He chuckled. “Gold stars are always good. Seriously though, did you like this?”

Tamar shrugged her shoulders. “I’m still trying to process it. Why did you like… this?”

He leaned back, thinking it over. Most girls never cared whether he’d enjoyed himself on a date he’d spent trying to cater to her. “Yeah. I liked it.”

Again with the shiver tickling her spine. Tamar smirked at his soft reply. “Worth risking a second one?”

“Oh yeah, definitely worth the second date,” he told her with a grin as he started the car.

Her entire body went warm at his declaration. “I see…” she said quietly, turning her eyes back to face the front, her arms uncrossing to rest her hands on her lap.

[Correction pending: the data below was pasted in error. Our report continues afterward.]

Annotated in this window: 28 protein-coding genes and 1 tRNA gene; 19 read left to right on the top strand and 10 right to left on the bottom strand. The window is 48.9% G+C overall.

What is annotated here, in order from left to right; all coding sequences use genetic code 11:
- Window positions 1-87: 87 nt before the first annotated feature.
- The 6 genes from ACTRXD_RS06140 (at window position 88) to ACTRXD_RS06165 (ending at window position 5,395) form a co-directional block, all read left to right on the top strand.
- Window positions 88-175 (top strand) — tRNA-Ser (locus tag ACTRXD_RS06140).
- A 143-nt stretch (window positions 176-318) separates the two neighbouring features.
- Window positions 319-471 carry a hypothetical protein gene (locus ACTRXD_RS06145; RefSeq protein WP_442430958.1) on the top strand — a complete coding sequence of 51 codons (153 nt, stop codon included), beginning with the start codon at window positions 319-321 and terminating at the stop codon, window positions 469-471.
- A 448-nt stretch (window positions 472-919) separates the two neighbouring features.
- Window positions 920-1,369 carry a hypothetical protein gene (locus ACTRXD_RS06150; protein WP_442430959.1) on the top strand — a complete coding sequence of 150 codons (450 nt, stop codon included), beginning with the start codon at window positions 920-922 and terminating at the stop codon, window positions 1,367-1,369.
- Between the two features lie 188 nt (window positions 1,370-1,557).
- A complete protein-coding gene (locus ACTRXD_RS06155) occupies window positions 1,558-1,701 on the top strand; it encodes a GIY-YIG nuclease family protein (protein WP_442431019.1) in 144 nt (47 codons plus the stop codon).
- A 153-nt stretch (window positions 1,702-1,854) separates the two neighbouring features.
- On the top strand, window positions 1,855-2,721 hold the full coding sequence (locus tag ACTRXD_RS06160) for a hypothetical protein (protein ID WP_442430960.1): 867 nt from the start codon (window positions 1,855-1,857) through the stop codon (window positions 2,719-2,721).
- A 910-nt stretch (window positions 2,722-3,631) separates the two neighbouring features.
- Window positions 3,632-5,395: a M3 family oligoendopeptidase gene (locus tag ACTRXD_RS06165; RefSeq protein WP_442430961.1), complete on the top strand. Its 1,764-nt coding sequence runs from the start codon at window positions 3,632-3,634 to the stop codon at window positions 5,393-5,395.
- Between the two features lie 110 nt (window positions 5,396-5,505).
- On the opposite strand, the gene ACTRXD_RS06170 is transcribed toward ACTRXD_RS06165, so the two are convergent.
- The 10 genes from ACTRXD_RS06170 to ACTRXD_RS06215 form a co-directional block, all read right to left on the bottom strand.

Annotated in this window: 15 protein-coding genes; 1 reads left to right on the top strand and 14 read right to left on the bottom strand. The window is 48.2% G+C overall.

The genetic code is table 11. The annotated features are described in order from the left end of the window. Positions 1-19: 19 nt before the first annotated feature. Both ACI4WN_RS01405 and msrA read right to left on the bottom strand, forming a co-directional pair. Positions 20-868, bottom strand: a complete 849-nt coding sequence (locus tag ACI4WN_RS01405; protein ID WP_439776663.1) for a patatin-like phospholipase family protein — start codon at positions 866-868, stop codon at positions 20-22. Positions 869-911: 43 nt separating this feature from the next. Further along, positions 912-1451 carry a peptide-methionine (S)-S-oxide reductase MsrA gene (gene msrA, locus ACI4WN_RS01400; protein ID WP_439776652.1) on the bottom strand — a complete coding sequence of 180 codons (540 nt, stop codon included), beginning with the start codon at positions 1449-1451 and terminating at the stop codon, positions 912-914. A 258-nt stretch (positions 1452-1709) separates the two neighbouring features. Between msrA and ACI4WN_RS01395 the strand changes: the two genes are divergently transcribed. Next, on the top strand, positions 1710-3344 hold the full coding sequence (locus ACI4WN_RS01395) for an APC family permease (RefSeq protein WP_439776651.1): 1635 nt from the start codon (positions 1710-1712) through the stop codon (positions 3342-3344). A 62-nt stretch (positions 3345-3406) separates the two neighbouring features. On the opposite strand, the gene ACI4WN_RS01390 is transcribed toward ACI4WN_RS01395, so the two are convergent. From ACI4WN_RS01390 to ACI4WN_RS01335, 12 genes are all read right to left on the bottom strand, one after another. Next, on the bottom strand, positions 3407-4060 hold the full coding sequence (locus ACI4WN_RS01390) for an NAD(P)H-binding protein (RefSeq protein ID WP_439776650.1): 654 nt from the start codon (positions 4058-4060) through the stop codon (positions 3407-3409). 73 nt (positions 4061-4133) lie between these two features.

“You don’t yet, I don’t think. But you will.”

That’s exactly what I’m afraid of, Tamar said inwardly, not replying to his last words. For now she’d let him think what he wanted but intended to figure this strange feeling as soon as she stepped out of his car.

He didn’t want to take her home, he realized as he drove back to campus. He hadn’t spent a night with a girl like this in a long time. She matched him barb for barb, challenged him the way few people ever did. He shifted in his seat. She was getting under his skin and he wasn’t sure how he felt about it. Maybe it was a good thing she was still considering the second date. He needed a chance to regroup, figure out what was it was about her that was pulling him in when he’d already told himself he didn’t have time for a steady relationship.